Momma Nikki as a child with their father Jean Bonny Etienne in an undated photo.

Haitian American artist Momma Nikki sings about a complicated father-child relationship — and reconciliation

On their most recent album titled “Momma Exposed,” Seattle-based, Haitian American artist Momma Nikki pays tribute to their late father.

The World

Momma Nikki as a child with their father Jean Bonny Etienne in an undated photo.

Courtesy of Momma Nikki

On their most recent album titled “Momma Exposed,” Seattle-based Haitian American artist Momma Nikki pays tribute to their late father, Jean Bonny Etienne, and the complicated relationship they shared. 

Momma Nikki, who uses the pronouns they/them, also explores how their family dynamics shaped their identity as a child growing up in a mixed household. Etienne was a Black Haitian and their mother is a white American. Both of their parents had very distinct extended families and cultures, and Momma Nikki said they chafed at the way strangers assumed that they and their father were not related just because their skin was of a lighter tone.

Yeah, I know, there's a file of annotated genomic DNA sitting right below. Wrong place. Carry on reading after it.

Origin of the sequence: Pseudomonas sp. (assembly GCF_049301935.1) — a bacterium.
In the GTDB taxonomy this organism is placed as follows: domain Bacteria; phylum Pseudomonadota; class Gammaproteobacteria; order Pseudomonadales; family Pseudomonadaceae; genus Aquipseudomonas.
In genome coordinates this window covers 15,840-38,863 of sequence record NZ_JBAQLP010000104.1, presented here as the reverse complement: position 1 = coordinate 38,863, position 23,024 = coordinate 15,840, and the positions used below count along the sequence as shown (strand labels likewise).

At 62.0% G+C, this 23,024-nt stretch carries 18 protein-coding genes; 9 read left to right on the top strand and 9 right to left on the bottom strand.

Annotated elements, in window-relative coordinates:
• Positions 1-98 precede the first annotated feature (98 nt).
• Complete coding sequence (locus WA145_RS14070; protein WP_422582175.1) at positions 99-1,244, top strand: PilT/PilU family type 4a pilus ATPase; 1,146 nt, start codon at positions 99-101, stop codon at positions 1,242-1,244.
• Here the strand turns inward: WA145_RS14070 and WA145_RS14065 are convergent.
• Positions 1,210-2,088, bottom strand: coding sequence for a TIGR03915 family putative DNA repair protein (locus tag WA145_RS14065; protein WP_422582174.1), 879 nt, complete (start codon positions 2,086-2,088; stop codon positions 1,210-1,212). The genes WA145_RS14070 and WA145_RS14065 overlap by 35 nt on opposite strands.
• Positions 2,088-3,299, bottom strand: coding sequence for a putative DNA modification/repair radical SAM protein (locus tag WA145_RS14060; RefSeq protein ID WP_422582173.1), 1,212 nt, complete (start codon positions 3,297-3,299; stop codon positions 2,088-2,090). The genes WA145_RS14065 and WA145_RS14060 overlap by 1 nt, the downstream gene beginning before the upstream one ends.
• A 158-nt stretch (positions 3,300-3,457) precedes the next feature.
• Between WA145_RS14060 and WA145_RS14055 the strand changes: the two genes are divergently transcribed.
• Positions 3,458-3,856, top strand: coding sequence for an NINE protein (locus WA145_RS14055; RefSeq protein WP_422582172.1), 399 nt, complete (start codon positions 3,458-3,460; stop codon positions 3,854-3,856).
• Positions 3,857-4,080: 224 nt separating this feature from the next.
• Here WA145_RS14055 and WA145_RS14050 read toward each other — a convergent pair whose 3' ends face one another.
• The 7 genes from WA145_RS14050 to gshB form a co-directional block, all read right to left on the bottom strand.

Etienne was a connection point to a Haitian family and community and very distinct cultural expectations.

“I think folks that are mixed, in general, are constantly having that battle. And even when I was in Haiti, I knew I'd never be seen as Haitian ever, not just because I'm American, but also because of how light I was,” Momma Nikki said.

Etienne made no effort to pass on his own language and culture to his children, and Momma Nikki believed he even struggled to find his own identity as an immigrant to the United States.

And it was these social dynamics that ultimately made Momma Nikki feel close, yet also distant from their father — an ambivalent push and pull that was further complicated when their parents ultimately separated.

“Momma Exposed,” was produced shortly before Etienne died in 2018, offering a small chance for reconciliation.

“I had gone to the studio right before [my father] decided to stop doing dialysis,” Momma Nikki said. “And I asked my producer to send me whatever version [of the album] he had, so my dad could listen to it. He passed two days after his birthday, but he was proud.” 


"Movement," our series on the crossroads of music and migration, is produced by Meklit Hadero and Ian Coss. This story was developed as part of the University of Washington's Arts and Creativity Initiative, funded by the Andrew W. Mellon Foundation and supported by the Meany Center for the Performing Arts.

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